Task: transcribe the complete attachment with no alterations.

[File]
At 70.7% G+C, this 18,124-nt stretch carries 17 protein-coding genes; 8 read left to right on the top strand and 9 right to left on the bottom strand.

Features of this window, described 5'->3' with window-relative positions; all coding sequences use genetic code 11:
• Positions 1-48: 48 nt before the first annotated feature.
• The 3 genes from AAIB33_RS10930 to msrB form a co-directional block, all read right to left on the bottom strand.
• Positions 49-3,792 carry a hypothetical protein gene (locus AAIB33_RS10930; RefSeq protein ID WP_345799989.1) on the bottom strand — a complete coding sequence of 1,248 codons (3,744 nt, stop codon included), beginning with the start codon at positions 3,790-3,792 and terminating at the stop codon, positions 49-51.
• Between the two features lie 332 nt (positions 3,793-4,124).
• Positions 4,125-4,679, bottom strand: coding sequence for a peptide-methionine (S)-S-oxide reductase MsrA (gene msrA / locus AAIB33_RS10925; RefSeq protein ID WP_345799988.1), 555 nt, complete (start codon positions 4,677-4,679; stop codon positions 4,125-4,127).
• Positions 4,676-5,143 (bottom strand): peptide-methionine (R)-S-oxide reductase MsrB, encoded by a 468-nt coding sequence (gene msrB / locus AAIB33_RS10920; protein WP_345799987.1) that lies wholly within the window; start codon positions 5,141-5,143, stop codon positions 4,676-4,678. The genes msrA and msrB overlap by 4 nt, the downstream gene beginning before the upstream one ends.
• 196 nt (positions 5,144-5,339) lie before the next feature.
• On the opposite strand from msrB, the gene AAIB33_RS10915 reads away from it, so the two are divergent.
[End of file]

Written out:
At 70.7% G+C, this 18,124-nt stretch carries 17 protein-coding genes; 8 read left to right on the top strand and 9 right to left on the bottom strand.

Features of this window, described 5'->3' with window-relative positions; all coding sequences use genetic code 11:
• Positions 1-48: 48 nt before the first annotated feature.
• The 3 genes from AAIB33_RS10930 to msrB form a co-directional block, all read right to left on the bottom strand.
• Positions 49-3,792 carry a hypothetical protein gene (locus AAIB33_RS10930; RefSeq protein ID WP_345799989.1) on the bottom strand — a complete coding sequence of 1,248 codons (3,744 nt, stop codon included), beginning with the start codon at positions 3,790-3,792 and terminating at the stop codon, positions 49-51.
• Between the two features lie 332 nt (positions 3,793-4,124).
• Positions 4,125-4,679, bottom strand: coding sequence for a peptide-methionine (S)-S-oxide reductase MsrA (gene msrA / locus AAIB33_RS10925; RefSeq protein ID WP_345799988.1), 555 nt, complete (start codon positions 4,677-4,679; stop codon positions 4,125-4,127).
• Positions 4,676-5,143 (bottom strand): peptide-methionine (R)-S-oxide reductase MsrB, encoded by a 468-nt coding sequence (gene msrB / locus AAIB33_RS10920; protein WP_345799987.1) that lies wholly within the window; start codon positions 5,141-5,143, stop codon positions 4,676-4,678. The genes msrA and msrB overlap by 4 nt, the downstream gene beginning before the upstream one ends.
• 196 nt (positions 5,144-5,339) lie before the next feature.
• On the opposite strand from msrB, the gene AAIB33_RS10915 reads away from it, so the two are divergent.